Another varied, bumper comics round-up this week. Early on, it seemed to be leaning a bit Wolverine-heavy, but as Wednesday rolled around, I realised there was plenty of other stuff available that was of interest. This round-up manages to tick off most of the comic genres: sci-fi, superheroes, fantasy, action heroes and villains, humorous espionage, and even a geek-fantasy. So, without further ado, let us move right on to the reviews…
Reviewed Herein: Brilliant #1-2, Danger Girl: Revolver #2, GIJoe: Cobra #10, Incorruptible #27, Infestation: Dungeons & Dragons #2, The Ray #2-3, Star Wars: Knights of the Old Republic – War #1-2, Witchblade/Red Sonja #1, Wolverine #20 & #300, Wolverine & The X-Men #5, X-Club #2-3, X-Sanction #3
Brilliant #1-2 (Icon)
Writer: Brian Michael Bendis | Artist: Mark Bagley
Brilliant tells the story of a handful of college-age geniuses who challenge each other to solve the mystery of superpowers. Can the best and the brightest change science fiction into science fact. And if so, how will the world at large react?
The opening scene gives us a taste of what sort of powers we’re talking about, but apart from that the first issue is quite a tease – it sets out the premise, introduces us to the characters... And that’s about it, really. Nevertheless, I was intrigued and eager to read the second issue. One of the group, Amadeus, has already experimented on himself and developed some powers. But, unfortunately, they’re unstable, which means they need the help of their newly-returned friend (a bio-chemist). An accident at a casino brings some unwanted attention, but also helps the group fund their experiments.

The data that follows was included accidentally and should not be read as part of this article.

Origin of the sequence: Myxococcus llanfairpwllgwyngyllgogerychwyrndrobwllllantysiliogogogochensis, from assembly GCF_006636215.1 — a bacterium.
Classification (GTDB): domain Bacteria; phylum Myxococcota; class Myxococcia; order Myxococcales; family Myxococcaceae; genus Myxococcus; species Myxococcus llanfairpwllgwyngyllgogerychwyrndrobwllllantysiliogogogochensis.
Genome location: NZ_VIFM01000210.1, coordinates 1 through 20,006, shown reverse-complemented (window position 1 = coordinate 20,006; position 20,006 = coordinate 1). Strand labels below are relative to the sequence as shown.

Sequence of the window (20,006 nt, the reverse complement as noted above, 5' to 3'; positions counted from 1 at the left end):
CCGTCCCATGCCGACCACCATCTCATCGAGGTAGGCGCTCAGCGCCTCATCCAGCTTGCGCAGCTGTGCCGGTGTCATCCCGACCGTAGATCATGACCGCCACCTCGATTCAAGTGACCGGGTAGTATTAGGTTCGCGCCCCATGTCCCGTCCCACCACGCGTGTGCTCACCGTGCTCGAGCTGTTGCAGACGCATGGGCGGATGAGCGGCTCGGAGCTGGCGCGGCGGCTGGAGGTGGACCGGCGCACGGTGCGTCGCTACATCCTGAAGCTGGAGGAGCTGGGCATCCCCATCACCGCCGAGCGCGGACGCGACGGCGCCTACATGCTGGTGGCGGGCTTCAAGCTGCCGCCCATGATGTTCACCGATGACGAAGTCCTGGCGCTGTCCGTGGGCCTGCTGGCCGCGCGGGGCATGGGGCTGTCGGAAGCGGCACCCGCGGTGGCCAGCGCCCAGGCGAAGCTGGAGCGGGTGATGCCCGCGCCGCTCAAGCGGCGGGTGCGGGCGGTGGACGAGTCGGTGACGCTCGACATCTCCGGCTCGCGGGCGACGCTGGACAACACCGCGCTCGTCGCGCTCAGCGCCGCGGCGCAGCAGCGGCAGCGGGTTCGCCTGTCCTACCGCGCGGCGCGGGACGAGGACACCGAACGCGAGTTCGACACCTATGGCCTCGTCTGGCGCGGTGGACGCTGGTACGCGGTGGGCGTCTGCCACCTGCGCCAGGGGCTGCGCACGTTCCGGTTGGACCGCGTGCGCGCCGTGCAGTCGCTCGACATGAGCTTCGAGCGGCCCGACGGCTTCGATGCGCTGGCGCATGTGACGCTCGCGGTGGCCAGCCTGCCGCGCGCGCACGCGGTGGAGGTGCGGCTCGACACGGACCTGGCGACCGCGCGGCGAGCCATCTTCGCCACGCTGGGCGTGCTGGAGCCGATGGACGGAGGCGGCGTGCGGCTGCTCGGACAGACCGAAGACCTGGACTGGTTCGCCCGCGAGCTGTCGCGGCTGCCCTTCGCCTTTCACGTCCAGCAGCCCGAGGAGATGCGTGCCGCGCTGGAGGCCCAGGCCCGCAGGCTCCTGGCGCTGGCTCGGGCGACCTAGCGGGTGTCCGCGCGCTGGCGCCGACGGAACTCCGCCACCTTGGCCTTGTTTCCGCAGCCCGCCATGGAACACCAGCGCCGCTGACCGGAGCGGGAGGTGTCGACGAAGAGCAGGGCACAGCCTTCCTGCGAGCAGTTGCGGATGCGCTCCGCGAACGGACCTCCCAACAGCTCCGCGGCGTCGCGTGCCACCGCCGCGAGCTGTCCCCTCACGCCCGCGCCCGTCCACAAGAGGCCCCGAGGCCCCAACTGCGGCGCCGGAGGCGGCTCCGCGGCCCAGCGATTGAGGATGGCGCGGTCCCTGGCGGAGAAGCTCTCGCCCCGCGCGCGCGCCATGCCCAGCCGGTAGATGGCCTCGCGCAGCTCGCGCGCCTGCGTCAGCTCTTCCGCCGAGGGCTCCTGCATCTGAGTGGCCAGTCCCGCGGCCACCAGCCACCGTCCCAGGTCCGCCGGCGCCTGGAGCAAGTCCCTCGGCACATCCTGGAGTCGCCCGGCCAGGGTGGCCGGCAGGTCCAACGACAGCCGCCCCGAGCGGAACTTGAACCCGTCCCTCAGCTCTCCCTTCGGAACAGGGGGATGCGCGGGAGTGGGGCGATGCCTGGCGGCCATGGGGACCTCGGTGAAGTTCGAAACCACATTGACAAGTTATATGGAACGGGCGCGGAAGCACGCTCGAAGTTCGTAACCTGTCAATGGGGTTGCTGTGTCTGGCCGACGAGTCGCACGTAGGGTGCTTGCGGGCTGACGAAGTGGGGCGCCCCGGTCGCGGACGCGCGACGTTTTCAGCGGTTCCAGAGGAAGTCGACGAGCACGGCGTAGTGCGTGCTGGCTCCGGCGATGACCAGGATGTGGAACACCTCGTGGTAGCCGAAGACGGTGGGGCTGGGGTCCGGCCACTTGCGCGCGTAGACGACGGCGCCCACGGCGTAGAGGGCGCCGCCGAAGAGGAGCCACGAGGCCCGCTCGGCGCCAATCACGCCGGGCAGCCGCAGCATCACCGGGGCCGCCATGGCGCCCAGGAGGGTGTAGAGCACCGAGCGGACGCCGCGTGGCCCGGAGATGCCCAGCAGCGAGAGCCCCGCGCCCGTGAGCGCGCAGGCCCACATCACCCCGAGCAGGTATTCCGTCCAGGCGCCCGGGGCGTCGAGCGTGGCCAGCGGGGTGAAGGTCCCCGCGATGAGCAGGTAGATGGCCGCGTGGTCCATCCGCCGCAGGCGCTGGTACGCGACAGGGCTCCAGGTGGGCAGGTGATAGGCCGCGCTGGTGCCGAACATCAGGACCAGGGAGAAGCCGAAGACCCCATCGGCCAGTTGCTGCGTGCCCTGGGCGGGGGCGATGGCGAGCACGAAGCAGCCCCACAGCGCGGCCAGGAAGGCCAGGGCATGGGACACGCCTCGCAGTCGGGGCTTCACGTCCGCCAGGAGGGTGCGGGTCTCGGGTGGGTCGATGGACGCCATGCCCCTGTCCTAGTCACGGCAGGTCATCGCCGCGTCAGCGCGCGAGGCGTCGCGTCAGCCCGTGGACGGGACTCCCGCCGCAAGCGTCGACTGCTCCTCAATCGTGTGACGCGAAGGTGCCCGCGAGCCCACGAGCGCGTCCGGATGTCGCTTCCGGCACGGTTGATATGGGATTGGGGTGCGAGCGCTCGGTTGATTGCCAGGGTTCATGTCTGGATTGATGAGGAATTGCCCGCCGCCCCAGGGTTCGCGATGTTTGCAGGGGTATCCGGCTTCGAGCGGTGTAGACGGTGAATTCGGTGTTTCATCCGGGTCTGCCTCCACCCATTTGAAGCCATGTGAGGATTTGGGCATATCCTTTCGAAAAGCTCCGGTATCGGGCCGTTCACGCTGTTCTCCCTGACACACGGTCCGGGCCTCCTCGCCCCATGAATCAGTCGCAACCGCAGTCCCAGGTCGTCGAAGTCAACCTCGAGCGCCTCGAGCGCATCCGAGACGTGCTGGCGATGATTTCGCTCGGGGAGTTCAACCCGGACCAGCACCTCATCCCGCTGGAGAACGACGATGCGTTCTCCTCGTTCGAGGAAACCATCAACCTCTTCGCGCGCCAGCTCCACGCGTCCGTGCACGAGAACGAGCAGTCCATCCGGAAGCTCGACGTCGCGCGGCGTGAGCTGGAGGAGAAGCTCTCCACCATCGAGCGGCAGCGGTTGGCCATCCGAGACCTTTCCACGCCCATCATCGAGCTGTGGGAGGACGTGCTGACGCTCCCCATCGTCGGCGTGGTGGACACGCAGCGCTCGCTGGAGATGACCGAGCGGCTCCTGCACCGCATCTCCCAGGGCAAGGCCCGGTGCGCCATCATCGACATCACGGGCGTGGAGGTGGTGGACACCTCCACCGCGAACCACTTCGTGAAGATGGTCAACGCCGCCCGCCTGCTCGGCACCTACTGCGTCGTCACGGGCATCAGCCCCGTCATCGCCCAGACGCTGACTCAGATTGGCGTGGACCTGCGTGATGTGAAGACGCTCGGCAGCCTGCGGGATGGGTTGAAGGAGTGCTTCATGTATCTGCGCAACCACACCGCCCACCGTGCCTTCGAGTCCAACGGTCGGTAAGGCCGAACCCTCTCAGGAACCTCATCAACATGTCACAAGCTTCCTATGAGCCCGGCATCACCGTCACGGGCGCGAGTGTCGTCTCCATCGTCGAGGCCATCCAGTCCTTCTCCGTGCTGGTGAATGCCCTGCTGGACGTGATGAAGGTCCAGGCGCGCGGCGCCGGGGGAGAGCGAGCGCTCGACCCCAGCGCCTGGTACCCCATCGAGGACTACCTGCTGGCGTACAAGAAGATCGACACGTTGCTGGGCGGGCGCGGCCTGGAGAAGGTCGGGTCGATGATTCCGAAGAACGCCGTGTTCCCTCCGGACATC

The story has a pretty steady pace. I think this is a title that will take a more natural amount of time to unfold, following a more measured pace. And I’m perfectly willing to stick around for it.
I liked this a lot more than I was expecting. Bendis has written a solid story, which has a lot of promise and potential, and Bagley’s artwork is solid artwork.
Danger Girl: Revolver #2 (IDW)
Writer: Andy Hartnell | Artist: Chris Madden, J. Scott Campbell
Danger Girl Sydney Savage is reluctant to bring the team’s newest recruit on their latest mission, but after Abbey is suddenly pulled away by a mysterious figure from her past, Sydney realizes the mission has grown far too dangerous to accomplish on her own!
The team are in Peru, but the issue opens with a flash-back focusing on Abbey and her former fiancée, Nathan, and a mission in Venezuela that didn’t go entirely according to plan. As the issue progresses, we’re introduced to the Hochi tribe of native Peruvians, who have misplaced a large, sacred gold medallion. So, naturally, the Danger Girl team have to go find it. They hook up with Nathan, who brings with him someone else from the past – only this time, connected to Sydney…
The artwork has a strong Disney feel, in my opinion – almost everything about the characters looks like this could be a rather more risqué attempt to remain relevant for the studio that brought us Mulan and Emperor’s New Groove. But thankfully it’s not that, so it’s a lot more fun. It’s a little silly, and not really that close to my taste in comics, but it works as an amusing, light diversion.